Reporter who broke Chicago Dyke March story removed from reporting duties


(JTA) — The journalist who first reported the ejection of three Jewish women from the Chicago Dyke March has been relieved of her reporting duties.

Gretchen Rachel Hammond, an award-winning reporter for the Windy City Times, a Chicago LGBT newspaper, has been moved full-time to the paper’s sales desk as of Monday. Hammond was the first to report that three women were kicked out of the Chicago Dyke March, an LGBT parade on June 24, for carrying rainbow flags emblazoned with Jewish stars.

Organizers of the march say the women were ejected because they were carrying flags reminiscent of the Israeli flag at an anti-Zionist event and had “repeatedly expressed support for Zionism during conversations” with other marchers. Jewish groups criticized the decision as anti-Semitic.

Hammond confirmed that she is no longer reporting for the paper, but declined to say whether she was moved because of her coverage of the Dyke March. She said the shift is not temporary, and that she is looking for editorial work elsewhere.

“Right now I’m in the sales department,” she told JTA Monday. “I’m still a part of the company, and it’s my only source of income. To keep what job I have, I can’t comment on it. As an employee of Windy City Times who has loved the company and loved her role in the company for the past four years, I have to respect my publisher’s decision.”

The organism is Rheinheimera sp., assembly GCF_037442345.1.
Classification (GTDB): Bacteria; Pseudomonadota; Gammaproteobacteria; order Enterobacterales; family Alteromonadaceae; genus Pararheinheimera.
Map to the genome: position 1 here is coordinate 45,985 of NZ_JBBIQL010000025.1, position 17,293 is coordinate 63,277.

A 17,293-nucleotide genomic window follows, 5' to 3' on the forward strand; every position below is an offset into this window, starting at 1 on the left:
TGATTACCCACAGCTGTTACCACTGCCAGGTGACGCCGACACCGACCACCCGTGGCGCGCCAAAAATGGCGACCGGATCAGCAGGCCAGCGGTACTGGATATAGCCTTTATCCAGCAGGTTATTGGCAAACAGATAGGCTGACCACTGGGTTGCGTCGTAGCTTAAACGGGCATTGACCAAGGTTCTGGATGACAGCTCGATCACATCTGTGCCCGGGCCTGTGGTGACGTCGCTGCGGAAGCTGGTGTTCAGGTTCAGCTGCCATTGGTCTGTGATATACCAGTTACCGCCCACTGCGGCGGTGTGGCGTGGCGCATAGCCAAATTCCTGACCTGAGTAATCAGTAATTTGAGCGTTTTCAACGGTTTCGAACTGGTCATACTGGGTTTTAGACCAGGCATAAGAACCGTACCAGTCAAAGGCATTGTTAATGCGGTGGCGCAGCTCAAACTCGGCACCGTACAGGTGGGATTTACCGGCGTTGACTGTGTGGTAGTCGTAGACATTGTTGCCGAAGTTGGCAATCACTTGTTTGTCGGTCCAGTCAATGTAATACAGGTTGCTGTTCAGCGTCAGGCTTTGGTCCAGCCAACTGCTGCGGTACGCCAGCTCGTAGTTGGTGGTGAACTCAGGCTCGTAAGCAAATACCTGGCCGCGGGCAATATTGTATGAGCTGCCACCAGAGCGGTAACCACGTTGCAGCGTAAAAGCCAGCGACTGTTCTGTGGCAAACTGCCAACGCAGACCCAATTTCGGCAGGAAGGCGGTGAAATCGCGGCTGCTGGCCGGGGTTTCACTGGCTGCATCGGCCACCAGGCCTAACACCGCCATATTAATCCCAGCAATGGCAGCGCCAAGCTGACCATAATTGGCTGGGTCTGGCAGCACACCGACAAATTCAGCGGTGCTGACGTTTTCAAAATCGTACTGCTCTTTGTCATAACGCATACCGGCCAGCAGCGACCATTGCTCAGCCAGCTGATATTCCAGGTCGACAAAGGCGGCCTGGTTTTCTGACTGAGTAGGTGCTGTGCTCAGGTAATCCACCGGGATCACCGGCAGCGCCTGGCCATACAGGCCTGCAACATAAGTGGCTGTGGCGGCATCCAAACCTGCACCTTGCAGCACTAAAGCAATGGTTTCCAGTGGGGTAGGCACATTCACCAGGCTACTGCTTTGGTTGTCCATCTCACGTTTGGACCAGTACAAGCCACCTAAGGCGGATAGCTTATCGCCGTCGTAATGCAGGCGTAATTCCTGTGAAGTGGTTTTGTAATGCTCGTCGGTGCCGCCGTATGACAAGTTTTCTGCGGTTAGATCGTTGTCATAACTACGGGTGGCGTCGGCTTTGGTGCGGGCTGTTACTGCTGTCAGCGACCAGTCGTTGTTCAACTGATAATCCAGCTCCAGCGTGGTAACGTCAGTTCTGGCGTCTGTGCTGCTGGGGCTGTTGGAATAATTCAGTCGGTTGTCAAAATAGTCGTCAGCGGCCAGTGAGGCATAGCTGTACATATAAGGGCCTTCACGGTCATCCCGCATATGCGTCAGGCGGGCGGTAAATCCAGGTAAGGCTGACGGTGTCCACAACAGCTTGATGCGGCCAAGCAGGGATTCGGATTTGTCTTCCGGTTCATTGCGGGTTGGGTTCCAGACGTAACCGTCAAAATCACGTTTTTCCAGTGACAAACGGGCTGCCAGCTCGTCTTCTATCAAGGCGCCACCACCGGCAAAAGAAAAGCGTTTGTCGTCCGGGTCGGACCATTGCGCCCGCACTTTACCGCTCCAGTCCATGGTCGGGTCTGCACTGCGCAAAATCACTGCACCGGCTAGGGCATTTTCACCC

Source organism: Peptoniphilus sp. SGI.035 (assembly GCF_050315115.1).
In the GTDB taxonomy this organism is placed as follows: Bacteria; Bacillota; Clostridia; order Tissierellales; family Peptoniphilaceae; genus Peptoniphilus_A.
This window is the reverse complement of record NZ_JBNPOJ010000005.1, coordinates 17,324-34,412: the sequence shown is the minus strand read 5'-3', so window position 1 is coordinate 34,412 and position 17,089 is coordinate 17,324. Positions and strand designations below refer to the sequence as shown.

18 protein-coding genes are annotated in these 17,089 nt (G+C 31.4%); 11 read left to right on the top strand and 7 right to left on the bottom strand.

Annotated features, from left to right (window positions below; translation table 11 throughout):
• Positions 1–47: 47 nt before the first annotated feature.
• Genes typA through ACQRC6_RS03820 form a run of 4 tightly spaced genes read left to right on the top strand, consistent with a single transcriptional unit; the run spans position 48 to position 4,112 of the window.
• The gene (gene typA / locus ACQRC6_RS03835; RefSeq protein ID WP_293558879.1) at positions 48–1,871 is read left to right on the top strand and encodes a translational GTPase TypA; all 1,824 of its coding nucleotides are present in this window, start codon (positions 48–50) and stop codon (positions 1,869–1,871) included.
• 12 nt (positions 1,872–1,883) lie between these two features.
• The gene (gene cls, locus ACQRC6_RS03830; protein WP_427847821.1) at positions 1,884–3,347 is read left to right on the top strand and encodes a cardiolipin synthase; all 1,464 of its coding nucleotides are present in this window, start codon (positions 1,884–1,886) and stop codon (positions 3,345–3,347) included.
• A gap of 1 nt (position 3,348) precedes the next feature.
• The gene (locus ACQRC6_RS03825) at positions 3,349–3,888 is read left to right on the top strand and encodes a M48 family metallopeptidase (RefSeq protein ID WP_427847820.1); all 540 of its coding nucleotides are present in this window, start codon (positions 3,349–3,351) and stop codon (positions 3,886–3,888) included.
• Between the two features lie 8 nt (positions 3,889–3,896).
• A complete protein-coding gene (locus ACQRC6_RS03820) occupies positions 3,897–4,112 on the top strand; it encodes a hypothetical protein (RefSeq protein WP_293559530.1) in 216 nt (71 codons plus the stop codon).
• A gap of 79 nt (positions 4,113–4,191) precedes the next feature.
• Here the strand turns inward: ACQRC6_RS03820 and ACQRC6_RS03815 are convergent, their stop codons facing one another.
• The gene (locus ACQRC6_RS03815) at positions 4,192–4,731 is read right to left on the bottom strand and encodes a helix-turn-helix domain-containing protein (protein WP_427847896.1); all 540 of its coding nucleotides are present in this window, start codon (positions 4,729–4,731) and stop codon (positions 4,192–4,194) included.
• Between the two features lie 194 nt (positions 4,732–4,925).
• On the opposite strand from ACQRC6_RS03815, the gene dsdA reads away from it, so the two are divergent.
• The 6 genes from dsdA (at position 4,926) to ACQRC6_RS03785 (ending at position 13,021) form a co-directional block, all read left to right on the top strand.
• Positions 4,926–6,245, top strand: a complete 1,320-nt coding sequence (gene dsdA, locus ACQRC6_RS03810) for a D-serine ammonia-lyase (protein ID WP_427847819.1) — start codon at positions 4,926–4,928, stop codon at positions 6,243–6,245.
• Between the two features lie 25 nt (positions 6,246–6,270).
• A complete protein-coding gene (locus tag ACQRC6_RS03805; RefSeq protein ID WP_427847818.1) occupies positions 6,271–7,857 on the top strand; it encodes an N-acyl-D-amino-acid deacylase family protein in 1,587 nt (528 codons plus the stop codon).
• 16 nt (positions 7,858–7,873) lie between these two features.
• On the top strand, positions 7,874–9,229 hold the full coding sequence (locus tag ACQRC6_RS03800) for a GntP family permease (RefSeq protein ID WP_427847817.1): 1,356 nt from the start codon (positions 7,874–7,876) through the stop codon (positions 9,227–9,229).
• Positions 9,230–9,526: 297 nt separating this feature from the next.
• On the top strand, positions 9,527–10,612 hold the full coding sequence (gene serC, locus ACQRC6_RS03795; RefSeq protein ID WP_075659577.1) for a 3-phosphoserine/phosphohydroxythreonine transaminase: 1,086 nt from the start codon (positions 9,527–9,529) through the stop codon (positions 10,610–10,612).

The paper’s publisher, Tracy Baim, confirmed that Hammond had been moved, but would not elaborate. Regarding the Windy City Times’ coverage of the Dyke March, Baim said the paper’s editors “stand by our reporting by Gretchen and our other reporters on that story.”

On July 12, the Windy City Times tweeted that “No changes at this newspaper came due to any outside pressure.”

Organizers of the Dyke March were critical of Hammond’s reporting on the flags incident. “I thought Windy City Times failed in its journalistic mission [breaking the story] and not looking for a real response from the Collective before putting Laurel’s position out there,” Alexis Martinez, a core organizer with the Dyke March Collective, told Hammond in her last article as a member of the reporting staff.

Laurel Grauer, Midwest manager of programs and operations for the pro-Israel LGBT group A Wider Bridge, was one of the women asked to leave the march. In the first article on the incident, she told Hammond that she and her friends were “harassed” by a number of marchers for waving the star of David flag, which she said “celebrates my queer, Jewish identity.” She later denied assertions by members of the Dyke March Collective that she and the two other women asked to leave were chanting pro-Israel messages or button-holing other marchers.

But according to Martinez, Grauer had come to the march specifically to counter the organizers’ anti-Zionist message.

Martinez said she told Grauer, “Nobody’s got anything against your flag. Wave it proudly. I am asking you if you’re trying to present a pro-Palestinian, pro-Zionist point-of-view.” When Grauer said she intended to keep expressing such views, Martinez said she told her, “This isn’t the format to do that. Either you have to stop or you have to leave.”

Both Windy City Times and the Dyke March Collective received threats in the weeks after the incident.

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